FIFTY YEARS OF UCONN MEN'S BASKETBALL

By BRIAN GIRASOLI
Norwich Bulletin
April 29, 2005

Success and the UConn menšs basketball team seem to go hand-in-hand these days.

For some people, however, the Huskies' success begins with their NIT
championship in 1988.

Or Tate Georgešs last-second shot against Clemson two years later.  Or even the 1999 National Championship.

UConn, however, has always had a successful basketball program, going back to the days of playing in the old ROTC hanger and Field House with such names as Art Quimby, Wes Bialosuknia and Toby Kimball.

In "Hoop Tales: UConn Huskies Men's Basketball," co-authors Wayne Norman and Robert Porter retrace the steps of a small New England university just beginning its basketball rise in the early 1950s to the dominant team of today.

"Most of (the former players) were very open and most were thrilled that
someone remembered their era," said Norman, who is the longtime radio voice of WILI AM-1400 in Willimantic.  "People forget there were very successful teams that went to the NCAA tournament before (current coach Jim) Calhoun got here."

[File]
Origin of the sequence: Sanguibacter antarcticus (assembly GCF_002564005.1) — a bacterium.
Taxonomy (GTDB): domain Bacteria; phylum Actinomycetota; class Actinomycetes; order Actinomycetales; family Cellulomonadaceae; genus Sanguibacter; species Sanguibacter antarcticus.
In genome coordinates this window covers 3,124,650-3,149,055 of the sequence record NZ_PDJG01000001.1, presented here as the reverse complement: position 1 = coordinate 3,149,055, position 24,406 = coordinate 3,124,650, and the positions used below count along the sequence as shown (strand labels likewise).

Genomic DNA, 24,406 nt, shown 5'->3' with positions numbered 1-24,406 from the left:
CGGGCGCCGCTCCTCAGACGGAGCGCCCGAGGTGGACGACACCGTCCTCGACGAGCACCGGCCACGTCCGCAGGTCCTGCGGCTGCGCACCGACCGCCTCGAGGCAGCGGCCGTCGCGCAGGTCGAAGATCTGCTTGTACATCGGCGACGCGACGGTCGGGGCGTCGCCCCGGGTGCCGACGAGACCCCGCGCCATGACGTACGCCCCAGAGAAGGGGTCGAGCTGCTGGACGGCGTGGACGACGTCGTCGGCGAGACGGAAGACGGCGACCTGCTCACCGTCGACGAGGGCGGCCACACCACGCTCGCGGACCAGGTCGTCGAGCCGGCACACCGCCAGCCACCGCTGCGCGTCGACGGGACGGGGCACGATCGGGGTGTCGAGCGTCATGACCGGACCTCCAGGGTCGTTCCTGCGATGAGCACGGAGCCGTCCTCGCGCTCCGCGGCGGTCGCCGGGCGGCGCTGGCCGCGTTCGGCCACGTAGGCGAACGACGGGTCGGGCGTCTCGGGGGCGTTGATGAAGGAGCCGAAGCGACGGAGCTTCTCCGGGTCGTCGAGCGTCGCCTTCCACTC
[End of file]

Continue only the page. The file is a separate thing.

Norman said this is the first book of its kind to present the early years of
UConn mens' basketball.

"We interviewed 45 people for the book, and tried to get the characters
involved--such as (former Athletic Director) John Toner or (former coach) Dee Rowe--rather than just our memories," he said.

Norman and Porter were UConn students during the late 1960s and broadcast games for the student station WHUS.

After graduation, Norman stayed in radio and by 1981 was broadcasting UConn games again for the UConn Radio Network, a job he still holds today.

"Hoop Tales" begins with UConn's upset of Holy Cross in 1954-- one of the defining wins in school history.

Also, Dom Pernošs steal of Princeton's Bill Bradley in a second-round NCAA tournament game in 1964, giving UConn the win over the Ivy League champs, is called "the most memorable win in all the years prior to the 1986 arrival of Jim Calhoun."

The book also highlights such aspects as the three loudest games at the
Field House, UConn's beautiful little sardine can of a gym from 1954-89;
George Ehrlich, the first "Voice of the Huskies" for WTIC; and the move to the Big East Conference.

Of course, the recent success of the Huskies' teams with the likes of Chris Smith, Ray Allen and Richard Hamilton are also presented.

For Norman--who credited Porter for the idea of this book--the switch from a microphone to a keyboard for him wasnšt all that difficult.

"I think the most important thing I learned was from (author) Wally Lamb . . . and his advice for aspiring authors was rewrite, rewrite, rewrite," Norman said.

"I had to look at the documents critically, and that was challenging."
 

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